Kinsale Community School has a dedicated Music room which is bright and acoustically satisfactory.† A good stock of resources is available, including classroom instruments, a piano, a computer, audio resources, sheet music, television and video recorder.† The walls are adorned with posters and charts and examples of studentsí project work.† These all contribute to a heightened awareness of the subject and are to be commended.† Although this facility is designated as the Music room, it is used for other classes also, which makes planning and preparation of lessons difficult as all resources are stored in this room.† In order to allow for a more efficient coordination of the work in this department, the exploration of ways in which its use for other lessons can be minimised is recommended.††


A few shortcomings were immediately noticeable in relation to resources.† Space is at a premium and consequently few opportunities to move or adapt the furniture arrangements to suit different music-teaching settings exist.† The piano is situated at the back of the room, which is fine for small groups as students can gather around the piano, but can be problematic with larger numbers.† The teacher has access to an overhead projector (OHP) but as the whiteboard is completely and permanently covered in staves and there is no space around the teacherís desk, a portable screen has to be brought in and placed at the far right of the room making the projection area and visibility questionable.† A screen attached over the whiteboard and lowered as required would do much to rectify this situation.† Another shortcoming pertains to the speakers for the sound system, which are positioned incorrectly.† The positioning of these speakers (on a table on either side of the sound system) militates against quality aural development as all audio sources come from the left of the room from the studentsí point of view, and from an incorrect height.† It is recommended that the speakers be positioned on the wall, on both sides of the whiteboard as it would, in this case, improve the situation considerably and allow for appropriate aural stimulation for all students.



Planning and Preparation


There exists a good level of planning for the development of Music in this school.† This planning takes cognisance of the relevant curricular principles of performing, composing and listening.† Detailed documentation outlining the running of the Music department was presented, along with comprehensive programmes of work scheduling the topics to be covered.† These were relevant to the syllabuses and the requirements of the examinations, and took into account the level of ability of the students in question.† There is a range of collaborative planning evident in the variety of extra- and cross-curricular activities which occur throughout the school year.† Frequently teachers from the art, religion, engineering and building construction departments come together to organise and plan for among other things, the school show, TY graduation night and liturgical services.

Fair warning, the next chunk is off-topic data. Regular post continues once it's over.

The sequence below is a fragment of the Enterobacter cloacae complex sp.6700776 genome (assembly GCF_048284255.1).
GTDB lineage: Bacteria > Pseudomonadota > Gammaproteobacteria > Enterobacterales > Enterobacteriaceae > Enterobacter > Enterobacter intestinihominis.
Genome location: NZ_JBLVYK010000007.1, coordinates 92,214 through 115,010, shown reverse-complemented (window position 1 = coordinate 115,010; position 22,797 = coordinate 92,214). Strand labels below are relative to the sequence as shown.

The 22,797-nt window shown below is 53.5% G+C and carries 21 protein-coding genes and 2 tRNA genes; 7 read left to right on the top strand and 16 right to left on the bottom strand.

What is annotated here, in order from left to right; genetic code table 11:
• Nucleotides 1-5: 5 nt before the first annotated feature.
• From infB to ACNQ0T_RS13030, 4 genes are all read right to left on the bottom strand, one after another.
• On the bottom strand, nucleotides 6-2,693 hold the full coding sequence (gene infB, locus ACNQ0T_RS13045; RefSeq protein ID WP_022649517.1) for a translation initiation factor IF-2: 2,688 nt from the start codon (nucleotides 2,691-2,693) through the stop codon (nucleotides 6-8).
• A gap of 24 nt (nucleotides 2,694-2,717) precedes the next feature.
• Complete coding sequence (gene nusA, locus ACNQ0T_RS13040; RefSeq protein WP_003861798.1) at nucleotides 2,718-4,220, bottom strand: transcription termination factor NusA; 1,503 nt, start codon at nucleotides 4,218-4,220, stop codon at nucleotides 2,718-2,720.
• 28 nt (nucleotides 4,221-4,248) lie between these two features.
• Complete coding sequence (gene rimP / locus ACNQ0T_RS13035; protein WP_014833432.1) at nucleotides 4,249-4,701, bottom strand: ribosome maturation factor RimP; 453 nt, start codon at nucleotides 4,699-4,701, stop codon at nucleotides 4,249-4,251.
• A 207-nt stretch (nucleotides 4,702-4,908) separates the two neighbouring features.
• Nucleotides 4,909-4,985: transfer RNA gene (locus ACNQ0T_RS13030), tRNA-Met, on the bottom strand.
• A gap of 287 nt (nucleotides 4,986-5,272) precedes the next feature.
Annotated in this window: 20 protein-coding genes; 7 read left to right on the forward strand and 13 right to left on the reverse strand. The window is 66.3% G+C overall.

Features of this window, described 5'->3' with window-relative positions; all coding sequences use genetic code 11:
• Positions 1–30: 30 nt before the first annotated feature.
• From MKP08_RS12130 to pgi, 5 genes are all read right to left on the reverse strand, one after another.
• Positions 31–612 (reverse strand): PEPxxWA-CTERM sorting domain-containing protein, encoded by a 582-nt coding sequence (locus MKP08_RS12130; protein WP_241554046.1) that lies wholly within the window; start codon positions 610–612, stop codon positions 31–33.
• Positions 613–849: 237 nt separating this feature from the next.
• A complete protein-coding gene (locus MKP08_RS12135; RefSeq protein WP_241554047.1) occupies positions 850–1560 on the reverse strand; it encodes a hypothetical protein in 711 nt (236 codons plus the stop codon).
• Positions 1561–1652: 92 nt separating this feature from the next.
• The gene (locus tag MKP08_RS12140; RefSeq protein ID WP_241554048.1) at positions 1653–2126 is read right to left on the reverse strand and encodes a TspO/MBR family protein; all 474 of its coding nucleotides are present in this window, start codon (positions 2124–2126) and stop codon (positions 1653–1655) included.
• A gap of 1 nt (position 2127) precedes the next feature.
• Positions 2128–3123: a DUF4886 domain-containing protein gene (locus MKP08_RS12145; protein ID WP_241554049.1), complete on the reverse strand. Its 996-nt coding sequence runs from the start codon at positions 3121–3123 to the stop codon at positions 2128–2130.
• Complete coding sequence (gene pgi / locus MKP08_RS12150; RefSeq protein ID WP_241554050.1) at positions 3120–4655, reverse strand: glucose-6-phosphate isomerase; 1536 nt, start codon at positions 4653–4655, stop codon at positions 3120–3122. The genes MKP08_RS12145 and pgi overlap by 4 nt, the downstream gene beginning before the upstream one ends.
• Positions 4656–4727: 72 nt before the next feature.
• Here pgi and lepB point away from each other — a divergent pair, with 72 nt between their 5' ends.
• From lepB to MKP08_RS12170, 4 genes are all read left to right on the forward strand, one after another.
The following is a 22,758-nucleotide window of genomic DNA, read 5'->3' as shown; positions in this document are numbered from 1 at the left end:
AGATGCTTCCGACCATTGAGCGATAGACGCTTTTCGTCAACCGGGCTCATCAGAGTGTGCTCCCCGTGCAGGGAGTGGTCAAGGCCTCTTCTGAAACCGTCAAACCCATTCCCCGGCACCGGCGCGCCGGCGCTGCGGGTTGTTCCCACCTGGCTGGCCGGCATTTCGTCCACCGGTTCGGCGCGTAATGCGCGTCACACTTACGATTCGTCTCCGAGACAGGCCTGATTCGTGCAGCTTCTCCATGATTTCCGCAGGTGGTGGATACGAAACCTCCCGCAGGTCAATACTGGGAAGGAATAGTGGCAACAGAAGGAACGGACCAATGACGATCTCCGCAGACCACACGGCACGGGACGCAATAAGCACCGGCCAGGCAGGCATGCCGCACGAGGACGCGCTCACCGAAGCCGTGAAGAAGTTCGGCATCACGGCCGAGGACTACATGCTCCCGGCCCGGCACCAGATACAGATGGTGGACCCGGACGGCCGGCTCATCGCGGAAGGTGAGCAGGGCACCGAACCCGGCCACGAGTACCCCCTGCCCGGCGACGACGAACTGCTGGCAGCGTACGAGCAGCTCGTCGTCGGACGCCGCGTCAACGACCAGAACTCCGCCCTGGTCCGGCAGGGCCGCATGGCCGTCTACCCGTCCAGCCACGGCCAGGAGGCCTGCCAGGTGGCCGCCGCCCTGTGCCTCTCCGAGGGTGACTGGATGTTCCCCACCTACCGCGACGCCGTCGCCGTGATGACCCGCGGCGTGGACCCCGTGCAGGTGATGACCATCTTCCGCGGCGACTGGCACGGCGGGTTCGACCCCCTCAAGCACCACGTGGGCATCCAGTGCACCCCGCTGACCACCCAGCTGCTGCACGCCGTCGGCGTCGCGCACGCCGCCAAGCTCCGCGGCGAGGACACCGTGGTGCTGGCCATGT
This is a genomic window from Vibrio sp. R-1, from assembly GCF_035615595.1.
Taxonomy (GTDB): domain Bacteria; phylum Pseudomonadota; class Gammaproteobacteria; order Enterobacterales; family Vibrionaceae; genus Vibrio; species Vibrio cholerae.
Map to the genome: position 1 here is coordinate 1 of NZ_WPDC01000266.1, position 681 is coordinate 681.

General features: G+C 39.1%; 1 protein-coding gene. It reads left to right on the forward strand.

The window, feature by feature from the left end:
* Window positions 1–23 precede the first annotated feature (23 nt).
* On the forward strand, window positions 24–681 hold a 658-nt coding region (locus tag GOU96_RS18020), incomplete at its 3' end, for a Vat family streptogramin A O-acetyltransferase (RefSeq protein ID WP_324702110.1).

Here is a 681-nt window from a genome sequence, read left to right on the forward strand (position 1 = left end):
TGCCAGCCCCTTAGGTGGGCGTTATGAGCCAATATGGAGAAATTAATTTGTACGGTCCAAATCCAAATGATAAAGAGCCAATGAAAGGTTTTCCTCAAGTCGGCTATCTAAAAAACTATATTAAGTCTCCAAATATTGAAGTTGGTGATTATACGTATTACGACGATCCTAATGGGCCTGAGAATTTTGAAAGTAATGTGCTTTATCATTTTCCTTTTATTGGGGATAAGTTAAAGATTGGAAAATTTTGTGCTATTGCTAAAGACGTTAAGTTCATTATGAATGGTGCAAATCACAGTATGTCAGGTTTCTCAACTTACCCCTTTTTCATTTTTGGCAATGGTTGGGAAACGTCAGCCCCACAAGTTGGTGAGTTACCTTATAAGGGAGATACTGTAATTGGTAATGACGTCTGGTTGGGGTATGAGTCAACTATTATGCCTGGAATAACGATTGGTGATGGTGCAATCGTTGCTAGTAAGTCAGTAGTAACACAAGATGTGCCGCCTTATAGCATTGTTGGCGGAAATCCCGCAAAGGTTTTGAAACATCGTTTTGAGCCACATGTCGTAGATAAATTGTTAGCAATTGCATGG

Subject planning outlined the broad plan for each class group, included a summary of work completed and a stock of support material suitable for all levels.† In all lessons observed, clear objectives were evident, there was continuity from previous lessons and appropriate resources and stimuli were utilised.† In general a good level of planning for performing was evident in the prior preparation of relevant materials such as sheet music, accompaniments, worksheets, audio and visual resources etc.† This indicates that short-term planning is at a satisfactory level.


The Music teacher is a member of the Post-Primary Music Teachersí Association (PPMTA) and attendance at its meetings affords her the opportunity to keep abreast of all information pertaining to Music education at second level, to keep up to date with ongoing curricular innovation and to network with other Music teachers.† In addition, the teacher avails of any ongoing training courses which contribute to overall continuing professional development (CPD).† This is commendable and it is hoped that management will continue to support and facilitate any opportunities for CPD in Music education that arise in the future.



Teaching and Learning


In all lessons observed, a comfortable, secure and work-orientated atmosphere prevailed.† High expectations of attainment and behaviour were set.† There was a warm, friendly rapport between the students and their teacher at all times.† A high level of student engagement in lessons was seen, with a good emphasis on music-making activities.† Students responded very well to this positive climate for learning and participated with enthusiasm wherever challenging opportunities were presented.†


A variety of methodologies were seen in the lessons observed.† In the main, lessons were well structured and paced accordingly, although at times a more appropriate ordering of activities, with some aspects being kept until the end of the lesson when concentration levels tend to be a little lower, would do much to optimise the learning outcomes.† This is especially true when it concerns the pacing of double periods for junior-cycle students, for example.†